What attracted you to Banksy, in the first place?
Banksy was the first art I was ever attracted to. I remember seeing it on the walls, around the streets of London and in the UK.
He did a piece that started as a white line on the ground. I followed it, it eventually lead to a policeman, leaning down snorting the white line, like it was cocaine. I remember my reaction…ironic laughter and recognition.
At that time, I was pretty broke, but I saw his work everywhere. When I first bought a piece and then started collecting them I didn’t consider it as a financial thing. I related to him, he’s a normal bloke, you wouldn’t recognize him on the street. He has a huge support network and he is incredibly driven. He has a passion for the underdog. I see his work Dismal-Land as his midlife crisis. He’s obviously a family man now. I feel I understand him as a person, a father. I see his angst. He made a fairground out of his angst, all that stuff rang true with me.
How do you feel about the artists’ anonymity factor?
Its not that important. Its important to the gutter press. To a real Banksy fan, it’s a non-factor. He doesn’t have that sort of character, the showman, the performer. He keeps himself in the background, he doesn’t exploit himself. His challenge nowadays is not to get caught on camera. Nowadays he uses scaffolding and a high-vis jacket…so because he looks official, because he can afford to, no one questions him. If a property owner asks ‘what the hell are you doing to my building’ he tells them who he is. He’s just added 100,000 pounds to the building. His anonymity is part of the myth.
His fans see him as a sellout, but in reality, he’s simply a product of the myth.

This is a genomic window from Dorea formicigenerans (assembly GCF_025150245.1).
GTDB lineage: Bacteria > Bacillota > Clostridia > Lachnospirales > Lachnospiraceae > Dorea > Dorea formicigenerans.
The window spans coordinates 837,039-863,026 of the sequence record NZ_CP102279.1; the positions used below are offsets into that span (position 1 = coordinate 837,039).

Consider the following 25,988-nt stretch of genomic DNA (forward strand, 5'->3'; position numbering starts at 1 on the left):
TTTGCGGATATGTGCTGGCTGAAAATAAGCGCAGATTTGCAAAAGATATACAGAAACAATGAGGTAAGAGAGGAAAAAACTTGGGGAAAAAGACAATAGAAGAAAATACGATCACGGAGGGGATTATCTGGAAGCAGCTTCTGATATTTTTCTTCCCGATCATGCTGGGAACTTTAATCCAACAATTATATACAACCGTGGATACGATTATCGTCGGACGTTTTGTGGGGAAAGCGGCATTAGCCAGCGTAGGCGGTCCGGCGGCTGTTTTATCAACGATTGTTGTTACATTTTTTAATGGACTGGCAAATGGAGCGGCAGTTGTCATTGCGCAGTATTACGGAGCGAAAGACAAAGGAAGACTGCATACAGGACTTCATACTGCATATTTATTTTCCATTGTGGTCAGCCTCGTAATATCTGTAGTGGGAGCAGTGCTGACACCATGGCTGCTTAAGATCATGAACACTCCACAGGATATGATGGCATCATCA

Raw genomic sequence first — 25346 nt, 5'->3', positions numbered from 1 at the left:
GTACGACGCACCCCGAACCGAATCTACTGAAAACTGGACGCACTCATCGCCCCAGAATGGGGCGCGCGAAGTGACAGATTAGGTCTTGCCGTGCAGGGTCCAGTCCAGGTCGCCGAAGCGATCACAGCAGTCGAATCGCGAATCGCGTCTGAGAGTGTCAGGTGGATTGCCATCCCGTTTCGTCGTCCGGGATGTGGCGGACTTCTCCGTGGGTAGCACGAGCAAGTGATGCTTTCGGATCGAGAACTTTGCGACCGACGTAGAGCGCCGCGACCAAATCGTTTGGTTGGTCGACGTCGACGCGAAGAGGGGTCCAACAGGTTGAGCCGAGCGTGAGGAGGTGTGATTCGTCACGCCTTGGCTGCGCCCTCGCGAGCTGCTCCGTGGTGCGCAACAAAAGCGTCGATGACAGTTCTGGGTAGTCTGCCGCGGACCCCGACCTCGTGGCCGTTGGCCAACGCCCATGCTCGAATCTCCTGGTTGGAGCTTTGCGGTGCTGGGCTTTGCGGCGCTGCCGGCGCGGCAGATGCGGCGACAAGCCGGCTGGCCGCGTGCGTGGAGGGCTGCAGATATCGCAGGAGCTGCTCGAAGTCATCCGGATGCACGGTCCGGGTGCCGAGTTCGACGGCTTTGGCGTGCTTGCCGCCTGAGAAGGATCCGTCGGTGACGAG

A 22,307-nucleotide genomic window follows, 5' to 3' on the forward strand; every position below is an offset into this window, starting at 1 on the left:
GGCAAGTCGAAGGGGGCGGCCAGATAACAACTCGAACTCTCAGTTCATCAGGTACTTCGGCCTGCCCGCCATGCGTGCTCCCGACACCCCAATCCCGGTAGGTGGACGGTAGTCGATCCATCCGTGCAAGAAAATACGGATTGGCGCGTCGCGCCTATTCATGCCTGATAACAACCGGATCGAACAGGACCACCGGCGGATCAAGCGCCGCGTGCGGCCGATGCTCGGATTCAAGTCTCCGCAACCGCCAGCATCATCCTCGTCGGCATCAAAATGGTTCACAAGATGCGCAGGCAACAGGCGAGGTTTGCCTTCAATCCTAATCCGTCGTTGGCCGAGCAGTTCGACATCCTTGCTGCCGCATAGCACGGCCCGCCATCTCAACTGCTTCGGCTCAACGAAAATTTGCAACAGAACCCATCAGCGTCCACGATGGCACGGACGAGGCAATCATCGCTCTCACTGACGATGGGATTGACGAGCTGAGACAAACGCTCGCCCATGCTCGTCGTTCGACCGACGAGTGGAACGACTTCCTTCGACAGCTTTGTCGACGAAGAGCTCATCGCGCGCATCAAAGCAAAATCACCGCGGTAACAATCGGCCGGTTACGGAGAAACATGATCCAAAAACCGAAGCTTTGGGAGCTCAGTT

Where did/do you find the works you collect?
I became pretty good friends with parts of Banksy’s team, the artists around him, the connected gallery owners and then the old school collectors. I’d ask him about what they were doing, where they were, what things that were going on. It developed over time. Then I met an Australian girl, moved to Australia, married her and began doing all of this remotely. I lost touch, to a certain extent.
Do you consider your Banksy collection primarily an investment or is this about something else, for you?
The investment thing is interesting. It certainly didn’t start that way. It was a passion. For a time the money made me feel like my passion had sold out. I’m over that now. My wife, when I first met her, saw the debt I had created on my credit card. She injected funds into my passion. That’s paid off for both of us, in the long run. SoI bought the right art AND married the right woman.
How do you choose a frame for a work that was intended as street art?'
The Banksy prints aren’t really street art; they are intended to be framed. I made the common mistake initially, of making the frames far too flamboyant, of using brightly coloured matts, that sort of thing. The framing detracted from the work, on the wall. I don’t do that at all, any more, I keep the framing elegant and simple, but extremely high quality. I select black or white frames with black or white matting.
Why do you choose to have your collection framed at ARTIS PURA?
Erin is the best framer in Brisbane it’s that simple and definitely the best I’ve used in all my time collecting, not the cheapest, but for quality you need to pay. I’ve used many different framers in the UK and a couple in Sydney. Sheer luck took me to ARTIS PURA. I asked her the difficult questions, as I usually do, expecting to get the same blank stare and lack of understanding. Erin really gets it. She’s legitimate. I’ve always asked for museum glass. Unlike most, Erin knows the difference. Some of the glass I’ve been sold in the past is not what I was told it was. She also has great connections to other top-notch professionals, like her conservator. A tiny crease in an artwork can decrease the value by thousands…but if a confident conservator fixes it, it only costs a few hundred to repair. The trouble is finding someone with the skill and confidence to tackle the problem. Erin has a great network around her.